Showing posts from September, 2011

Twitter + ReadItLater = Connected educators

I am writing this blog post for my colleagues, and other educators, who are not yet on Twitter. In it, I intend to provide a guide to using Twitter and to managing the reading load that the Twitter-habit will generate. Understandably, teachers don't want to add another distraction to their busy days. They often hear that Twitter is a forum for people who think the world needs to know every opinion they have and every place they visit.
These were my views of Twitter until I took the plunge and signed up. I now have an active exchange with educators from around the world and, thanks to ReadItLater, I have found a way to read some of their output without adding to my workload. This exchange has enriched me in many ways: it supplies me with lesson ideas, gives me a forum to put my ideas out for scrutiny and keeps me up to date with educational trends. Through Twitter, I have met someone who has visited my classroom and taught my students valuable skills.

Am I the only one upset with Apple?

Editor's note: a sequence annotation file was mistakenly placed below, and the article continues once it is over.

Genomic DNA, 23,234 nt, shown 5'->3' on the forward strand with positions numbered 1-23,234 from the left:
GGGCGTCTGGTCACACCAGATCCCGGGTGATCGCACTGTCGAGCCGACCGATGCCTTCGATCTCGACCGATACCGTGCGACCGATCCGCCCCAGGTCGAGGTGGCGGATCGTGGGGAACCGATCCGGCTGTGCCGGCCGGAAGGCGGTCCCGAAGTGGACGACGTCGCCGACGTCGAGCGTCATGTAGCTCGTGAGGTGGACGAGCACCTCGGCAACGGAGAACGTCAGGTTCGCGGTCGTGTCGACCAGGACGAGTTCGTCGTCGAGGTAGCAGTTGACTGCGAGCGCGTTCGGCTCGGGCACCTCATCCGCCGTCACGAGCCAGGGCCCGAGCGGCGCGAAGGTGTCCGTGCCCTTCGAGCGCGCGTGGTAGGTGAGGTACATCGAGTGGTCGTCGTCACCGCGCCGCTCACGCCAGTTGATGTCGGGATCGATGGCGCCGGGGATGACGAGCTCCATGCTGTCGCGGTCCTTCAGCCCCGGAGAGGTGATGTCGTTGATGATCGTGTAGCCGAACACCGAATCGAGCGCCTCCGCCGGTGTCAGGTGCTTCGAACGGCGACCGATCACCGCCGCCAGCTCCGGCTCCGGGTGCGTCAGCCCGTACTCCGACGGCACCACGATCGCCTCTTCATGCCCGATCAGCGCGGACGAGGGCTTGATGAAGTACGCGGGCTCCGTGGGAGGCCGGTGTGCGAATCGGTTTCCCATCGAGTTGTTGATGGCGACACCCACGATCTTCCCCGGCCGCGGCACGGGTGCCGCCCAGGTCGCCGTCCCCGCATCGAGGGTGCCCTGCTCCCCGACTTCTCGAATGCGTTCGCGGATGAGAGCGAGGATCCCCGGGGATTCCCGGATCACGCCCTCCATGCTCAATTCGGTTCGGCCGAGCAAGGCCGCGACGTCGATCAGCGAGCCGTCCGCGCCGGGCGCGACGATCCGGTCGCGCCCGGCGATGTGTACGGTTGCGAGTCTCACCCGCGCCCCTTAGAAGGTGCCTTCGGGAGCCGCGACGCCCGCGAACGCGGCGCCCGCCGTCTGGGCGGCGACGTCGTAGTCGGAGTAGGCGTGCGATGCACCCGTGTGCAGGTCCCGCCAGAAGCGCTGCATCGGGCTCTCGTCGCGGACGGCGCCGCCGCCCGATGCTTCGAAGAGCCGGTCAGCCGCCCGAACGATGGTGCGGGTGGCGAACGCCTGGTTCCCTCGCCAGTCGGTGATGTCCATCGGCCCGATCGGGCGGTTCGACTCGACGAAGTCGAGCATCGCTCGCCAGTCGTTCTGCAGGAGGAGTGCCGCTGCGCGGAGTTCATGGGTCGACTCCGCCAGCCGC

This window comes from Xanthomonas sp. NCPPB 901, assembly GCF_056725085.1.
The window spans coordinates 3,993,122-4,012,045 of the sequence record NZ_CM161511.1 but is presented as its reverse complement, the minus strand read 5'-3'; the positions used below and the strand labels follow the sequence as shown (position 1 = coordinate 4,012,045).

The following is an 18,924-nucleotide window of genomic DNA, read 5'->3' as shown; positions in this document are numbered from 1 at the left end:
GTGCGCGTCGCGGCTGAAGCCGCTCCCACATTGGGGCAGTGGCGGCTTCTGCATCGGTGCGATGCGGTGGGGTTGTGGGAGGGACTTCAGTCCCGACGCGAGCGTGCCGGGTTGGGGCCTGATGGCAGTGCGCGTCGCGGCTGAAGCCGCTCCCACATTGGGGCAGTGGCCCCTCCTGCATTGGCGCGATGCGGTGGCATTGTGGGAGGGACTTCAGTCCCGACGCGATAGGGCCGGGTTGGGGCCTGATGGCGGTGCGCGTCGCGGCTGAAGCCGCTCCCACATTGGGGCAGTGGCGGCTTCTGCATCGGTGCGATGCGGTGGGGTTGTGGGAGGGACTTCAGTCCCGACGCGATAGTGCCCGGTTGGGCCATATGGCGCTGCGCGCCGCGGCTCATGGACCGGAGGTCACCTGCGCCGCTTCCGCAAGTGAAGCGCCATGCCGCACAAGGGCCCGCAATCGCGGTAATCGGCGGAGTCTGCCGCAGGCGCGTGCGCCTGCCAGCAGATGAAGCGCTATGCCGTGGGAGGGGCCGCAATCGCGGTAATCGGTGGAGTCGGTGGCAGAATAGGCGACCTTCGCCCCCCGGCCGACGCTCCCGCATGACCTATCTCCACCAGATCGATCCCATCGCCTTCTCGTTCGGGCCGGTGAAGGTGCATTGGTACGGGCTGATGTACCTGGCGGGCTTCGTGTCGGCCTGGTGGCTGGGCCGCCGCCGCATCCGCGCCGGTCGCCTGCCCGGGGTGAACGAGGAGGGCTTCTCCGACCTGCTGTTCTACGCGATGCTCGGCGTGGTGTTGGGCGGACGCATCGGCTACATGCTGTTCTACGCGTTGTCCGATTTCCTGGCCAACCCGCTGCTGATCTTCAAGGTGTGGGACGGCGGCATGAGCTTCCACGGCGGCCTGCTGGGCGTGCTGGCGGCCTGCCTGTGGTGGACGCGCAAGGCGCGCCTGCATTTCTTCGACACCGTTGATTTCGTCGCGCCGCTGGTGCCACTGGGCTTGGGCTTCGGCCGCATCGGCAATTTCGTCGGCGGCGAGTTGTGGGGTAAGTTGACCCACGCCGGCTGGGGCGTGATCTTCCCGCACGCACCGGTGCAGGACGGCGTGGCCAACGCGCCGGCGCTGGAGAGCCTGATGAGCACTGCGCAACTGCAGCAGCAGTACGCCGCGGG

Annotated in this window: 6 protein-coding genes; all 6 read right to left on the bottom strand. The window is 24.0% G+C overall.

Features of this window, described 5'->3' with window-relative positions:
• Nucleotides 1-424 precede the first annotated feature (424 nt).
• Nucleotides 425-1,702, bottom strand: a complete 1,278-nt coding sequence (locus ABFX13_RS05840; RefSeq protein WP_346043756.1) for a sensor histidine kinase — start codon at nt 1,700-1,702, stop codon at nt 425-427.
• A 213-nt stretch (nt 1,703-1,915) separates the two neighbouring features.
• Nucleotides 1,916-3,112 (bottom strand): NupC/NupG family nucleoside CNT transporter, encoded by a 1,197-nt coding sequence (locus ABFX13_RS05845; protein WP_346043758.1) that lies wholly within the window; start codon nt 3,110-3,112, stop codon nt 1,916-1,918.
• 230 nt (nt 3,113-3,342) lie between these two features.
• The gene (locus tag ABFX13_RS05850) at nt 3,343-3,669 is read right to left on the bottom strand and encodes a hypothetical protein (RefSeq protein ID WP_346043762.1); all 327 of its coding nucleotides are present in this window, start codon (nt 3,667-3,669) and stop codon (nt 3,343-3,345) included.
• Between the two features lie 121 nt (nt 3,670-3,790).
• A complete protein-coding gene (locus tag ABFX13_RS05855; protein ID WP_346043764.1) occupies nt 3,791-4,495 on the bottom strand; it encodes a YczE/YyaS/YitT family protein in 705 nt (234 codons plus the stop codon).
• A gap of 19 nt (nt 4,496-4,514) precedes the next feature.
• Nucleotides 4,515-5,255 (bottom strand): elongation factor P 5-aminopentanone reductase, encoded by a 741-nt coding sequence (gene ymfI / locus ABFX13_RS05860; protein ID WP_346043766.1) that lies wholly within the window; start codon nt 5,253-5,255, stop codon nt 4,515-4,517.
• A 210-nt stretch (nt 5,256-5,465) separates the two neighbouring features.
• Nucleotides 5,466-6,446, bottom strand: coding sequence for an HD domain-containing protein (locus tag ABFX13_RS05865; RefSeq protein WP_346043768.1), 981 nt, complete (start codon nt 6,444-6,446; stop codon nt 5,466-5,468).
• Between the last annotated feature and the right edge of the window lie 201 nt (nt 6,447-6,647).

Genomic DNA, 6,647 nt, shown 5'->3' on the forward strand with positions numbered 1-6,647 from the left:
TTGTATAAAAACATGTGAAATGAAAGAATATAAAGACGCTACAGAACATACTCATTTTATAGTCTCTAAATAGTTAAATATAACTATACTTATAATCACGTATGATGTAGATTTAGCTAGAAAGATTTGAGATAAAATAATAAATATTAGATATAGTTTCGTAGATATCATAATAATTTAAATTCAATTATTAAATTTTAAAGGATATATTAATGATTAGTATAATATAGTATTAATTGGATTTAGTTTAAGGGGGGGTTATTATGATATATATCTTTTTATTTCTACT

Like many people, I have switched to using a Mac and I love it. I also have an iPad which I enjoy very much. As of this year, my school has begun the process of putting a laptop in the hands of every student. Our machine of choice was the white MacBook. In this post, I argue that Apple has disadvantaged schools when it terminated this model. A bit of context: I work at a school with a forward-looking IT manager. He convinced us to become a Mac school about five years ago. That was when I bought my first MacBook. It was not perfect and I even had to return it for repairs after the first year. Still, it was the most predictable computer I had ever owned. Slowly but surely, the staff and students grew to love the MacBooks and iMacs around the school.

I searched eight years for this answer

When I first began teaching secondary school Mathematics, roughly eight years ago, I wondered where word problems fit into the structure of a topic: Do they come at the beginning to provide a context or at the end, where they provide an application for the acquired skills. In case you don't want to read on, I am now certain that they should come at the beginning. Still, please keep reading, I want to discuss my reasons and give one example of what I mean.